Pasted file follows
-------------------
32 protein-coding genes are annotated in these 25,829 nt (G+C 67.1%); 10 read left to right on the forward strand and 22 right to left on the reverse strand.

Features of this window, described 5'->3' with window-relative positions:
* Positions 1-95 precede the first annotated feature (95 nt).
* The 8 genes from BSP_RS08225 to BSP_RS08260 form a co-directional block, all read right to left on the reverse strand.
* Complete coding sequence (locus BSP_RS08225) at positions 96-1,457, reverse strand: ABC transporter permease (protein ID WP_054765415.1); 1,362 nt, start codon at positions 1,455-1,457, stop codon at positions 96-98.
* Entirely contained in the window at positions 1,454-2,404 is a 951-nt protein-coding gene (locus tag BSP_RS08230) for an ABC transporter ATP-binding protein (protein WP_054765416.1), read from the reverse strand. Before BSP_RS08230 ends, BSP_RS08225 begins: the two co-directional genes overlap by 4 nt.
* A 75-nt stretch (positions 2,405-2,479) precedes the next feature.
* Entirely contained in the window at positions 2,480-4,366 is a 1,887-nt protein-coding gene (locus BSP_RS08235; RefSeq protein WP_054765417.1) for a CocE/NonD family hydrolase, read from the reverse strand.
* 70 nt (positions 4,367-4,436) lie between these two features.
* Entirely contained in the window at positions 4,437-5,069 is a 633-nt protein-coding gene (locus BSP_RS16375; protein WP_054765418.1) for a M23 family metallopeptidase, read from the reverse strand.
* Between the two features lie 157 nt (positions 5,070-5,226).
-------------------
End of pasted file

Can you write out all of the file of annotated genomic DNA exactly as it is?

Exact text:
32 protein-coding genes are annotated in these 25,829 nt (G+C 67.1%); 10 read left to right on the forward strand and 22 right to left on the reverse strand.

Features of this window, described 5'->3' with window-relative positions:
* Positions 1-95 precede the first annotated feature (95 nt).
* The 8 genes from BSP_RS08225 to BSP_RS08260 form a co-directional block, all read right to left on the reverse strand.
* Complete coding sequence (locus BSP_RS08225) at positions 96-1,457, reverse strand: ABC transporter permease (protein ID WP_054765415.1); 1,362 nt, start codon at positions 1,455-1,457, stop codon at positions 96-98.
* Entirely contained in the window at positions 1,454-2,404 is a 951-nt protein-coding gene (locus tag BSP_RS08230) for an ABC transporter ATP-binding protein (protein WP_054765416.1), read from the reverse strand. Before BSP_RS08230 ends, BSP_RS08225 begins: the two co-directional genes overlap by 4 nt.
* A 75-nt stretch (positions 2,405-2,479) precedes the next feature.
* Entirely contained in the window at positions 2,480-4,366 is a 1,887-nt protein-coding gene (locus BSP_RS08235; RefSeq protein WP_054765417.1) for a CocE/NonD family hydrolase, read from the reverse strand.
* 70 nt (positions 4,367-4,436) lie between these two features.
* Entirely contained in the window at positions 4,437-5,069 is a 633-nt protein-coding gene (locus BSP_RS16375; protein WP_054765418.1) for a M23 family metallopeptidase, read from the reverse strand.
* Between the two features lie 157 nt (positions 5,070-5,226).